- About Hunger
- How to End Hunger
- Our Impact
- Get Involved
Washington, D.C. – Today, the United Nations World Food Program (WFP) released a report outlining the consequences of the COVID-19 pandemic and highlighted that the number of people facing extreme hunger could double unless swift action is taken. Currently, 135 million people globally face extreme hunger, what the WFP and others call “acute food insecurity.” That number could soar to 270 million by the end of 2020. Ambassador David Beasley, executive director of the WFP, this morning urged the United Nations Security Council to take action.
“Beasley confirmed what we have been warning – the COVID-19 health crisis is becoming a global hunger and humanitarian crisis,” said Rev. David Beckmann, president of Bread for the World. “The U.S. must join with other countries around the world to respond to this global pandemic and its economic fall-out.
Bread for the World is urging Congress to expand health and humanitarian programs, strengthen the global food supply chain and social protection programs, and allow U.S. funded school feeding programs around the world to serve children while schools are closed.
As many as 370 million children are not receiving nutritious school meals, reducing their resistance to illness. “Better nutrition for mothers and children is more important than ever,” said Beckmann.
“Now is the time to heed God’s call to care for the ‘least among us’ (Matthew 25:40). The world has made dramatic progress against hunger in recent decades. But progress has stalled in recent years, and hunger is now surging all over the world,” added Beckmann. “Congress must address this crisis by increasing SNAP food assistance in the U.S. and international aid to help developing countries cope with COVID-19 and its economic consequences.”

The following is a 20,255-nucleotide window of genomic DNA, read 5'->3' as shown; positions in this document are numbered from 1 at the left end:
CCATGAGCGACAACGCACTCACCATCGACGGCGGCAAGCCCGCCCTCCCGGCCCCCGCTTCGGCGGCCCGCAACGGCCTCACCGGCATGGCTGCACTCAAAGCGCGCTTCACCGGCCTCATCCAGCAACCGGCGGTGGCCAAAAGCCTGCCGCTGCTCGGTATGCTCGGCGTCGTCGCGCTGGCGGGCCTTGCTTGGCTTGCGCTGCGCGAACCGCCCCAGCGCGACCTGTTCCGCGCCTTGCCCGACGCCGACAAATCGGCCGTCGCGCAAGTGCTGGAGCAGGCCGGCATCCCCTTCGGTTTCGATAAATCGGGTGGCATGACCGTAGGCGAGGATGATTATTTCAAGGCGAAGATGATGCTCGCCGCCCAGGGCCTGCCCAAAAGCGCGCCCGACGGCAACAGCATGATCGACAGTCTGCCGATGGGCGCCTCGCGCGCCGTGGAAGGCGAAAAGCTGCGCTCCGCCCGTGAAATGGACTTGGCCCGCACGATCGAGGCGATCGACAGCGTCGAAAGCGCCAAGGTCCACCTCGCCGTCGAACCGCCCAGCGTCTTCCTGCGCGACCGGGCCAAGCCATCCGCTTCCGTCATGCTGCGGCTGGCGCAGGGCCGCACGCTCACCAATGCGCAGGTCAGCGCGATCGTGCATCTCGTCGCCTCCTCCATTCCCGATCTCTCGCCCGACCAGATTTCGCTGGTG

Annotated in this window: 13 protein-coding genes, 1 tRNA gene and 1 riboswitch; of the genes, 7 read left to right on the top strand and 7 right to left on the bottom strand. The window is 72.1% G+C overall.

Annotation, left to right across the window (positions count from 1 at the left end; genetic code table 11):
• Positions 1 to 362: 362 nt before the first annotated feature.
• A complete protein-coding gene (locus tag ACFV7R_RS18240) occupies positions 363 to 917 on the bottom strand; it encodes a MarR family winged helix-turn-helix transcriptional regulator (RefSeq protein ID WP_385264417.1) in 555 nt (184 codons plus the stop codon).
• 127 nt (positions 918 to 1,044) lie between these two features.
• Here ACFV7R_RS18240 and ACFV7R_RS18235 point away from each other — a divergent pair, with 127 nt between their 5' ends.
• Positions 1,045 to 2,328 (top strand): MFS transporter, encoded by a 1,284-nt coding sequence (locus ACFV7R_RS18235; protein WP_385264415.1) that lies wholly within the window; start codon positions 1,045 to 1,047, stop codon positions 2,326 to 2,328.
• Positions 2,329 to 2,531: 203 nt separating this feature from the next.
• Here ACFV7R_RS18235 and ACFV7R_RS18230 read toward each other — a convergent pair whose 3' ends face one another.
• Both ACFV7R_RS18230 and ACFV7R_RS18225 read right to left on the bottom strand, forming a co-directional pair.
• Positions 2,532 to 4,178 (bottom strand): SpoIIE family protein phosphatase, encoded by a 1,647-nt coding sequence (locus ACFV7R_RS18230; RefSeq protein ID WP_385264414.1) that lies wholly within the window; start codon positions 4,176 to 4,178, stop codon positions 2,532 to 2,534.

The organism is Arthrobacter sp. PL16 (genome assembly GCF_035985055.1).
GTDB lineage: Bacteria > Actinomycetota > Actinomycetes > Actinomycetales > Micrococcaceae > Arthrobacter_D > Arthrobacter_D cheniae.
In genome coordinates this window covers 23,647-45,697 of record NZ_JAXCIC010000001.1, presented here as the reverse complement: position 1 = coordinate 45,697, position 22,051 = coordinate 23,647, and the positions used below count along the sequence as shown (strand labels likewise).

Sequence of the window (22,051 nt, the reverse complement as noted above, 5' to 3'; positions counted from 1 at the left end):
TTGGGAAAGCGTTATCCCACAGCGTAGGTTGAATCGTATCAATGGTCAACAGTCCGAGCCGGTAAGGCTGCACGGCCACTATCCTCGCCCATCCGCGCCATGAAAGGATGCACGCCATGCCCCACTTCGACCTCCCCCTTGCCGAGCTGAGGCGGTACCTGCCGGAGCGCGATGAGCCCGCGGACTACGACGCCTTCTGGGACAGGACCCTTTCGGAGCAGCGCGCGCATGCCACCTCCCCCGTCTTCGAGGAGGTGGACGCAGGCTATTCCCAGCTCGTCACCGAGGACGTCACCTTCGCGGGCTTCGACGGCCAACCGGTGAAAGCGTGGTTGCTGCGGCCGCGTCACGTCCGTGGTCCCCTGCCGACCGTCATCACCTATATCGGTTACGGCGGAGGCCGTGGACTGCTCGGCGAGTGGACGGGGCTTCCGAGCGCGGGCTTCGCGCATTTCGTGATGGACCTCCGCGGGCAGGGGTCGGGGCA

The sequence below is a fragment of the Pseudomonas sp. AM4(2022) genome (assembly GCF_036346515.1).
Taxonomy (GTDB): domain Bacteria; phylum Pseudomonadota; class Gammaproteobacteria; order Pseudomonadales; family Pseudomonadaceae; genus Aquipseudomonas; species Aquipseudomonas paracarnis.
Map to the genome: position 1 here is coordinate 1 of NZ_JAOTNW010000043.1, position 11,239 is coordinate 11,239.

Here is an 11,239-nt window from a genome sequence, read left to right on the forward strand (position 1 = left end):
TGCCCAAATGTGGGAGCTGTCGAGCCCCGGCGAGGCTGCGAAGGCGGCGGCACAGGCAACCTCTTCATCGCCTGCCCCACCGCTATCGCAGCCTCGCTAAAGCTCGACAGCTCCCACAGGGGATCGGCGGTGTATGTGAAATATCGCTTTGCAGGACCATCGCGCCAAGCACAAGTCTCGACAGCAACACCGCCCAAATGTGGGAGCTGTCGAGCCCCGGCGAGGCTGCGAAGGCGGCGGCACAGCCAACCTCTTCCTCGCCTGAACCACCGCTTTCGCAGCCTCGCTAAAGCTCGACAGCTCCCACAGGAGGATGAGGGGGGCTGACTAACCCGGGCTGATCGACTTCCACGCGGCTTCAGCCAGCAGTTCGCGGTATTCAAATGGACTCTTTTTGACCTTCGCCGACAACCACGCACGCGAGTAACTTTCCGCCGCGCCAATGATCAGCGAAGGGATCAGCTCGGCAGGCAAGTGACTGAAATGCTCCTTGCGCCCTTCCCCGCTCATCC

Afghanistan would be considered likely to have high rates of hunger because at least two of the major causes of global hunger affect it—armed conflict and fragile governmental institutions.
Malnutrition is responsible for nearly half of all preventable deaths among children under 5. Every year, the world loses hundreds of thousands of young children and babies to hunger-related causes.
Bread for the World is calling on the Biden-Harris administration and Congress to build a better 1,000-Days infrastructure in the United States.
“As you therefore have received Christ Jesus the Lord, continue to live your lives in him, rooted and built up in him and established in faith.” These words from Colossians 2:6 remind us of the faith that is active in love for our neighbors.
The Bible on...
The Supplemental Nutrition Assistance Program (SNAP) is designed to respond to changes in need, making it well suited to respond to crises such as the COVID-19 pandemic.
Bread for the World and its partners are asking Congress to provide $200 million for global nutrition.
In 2017, 11.8 percent of households in the U.S.—40 million people—were food-insecure, meaning that they were unsure at some point during the year about how they would provide for their next meal.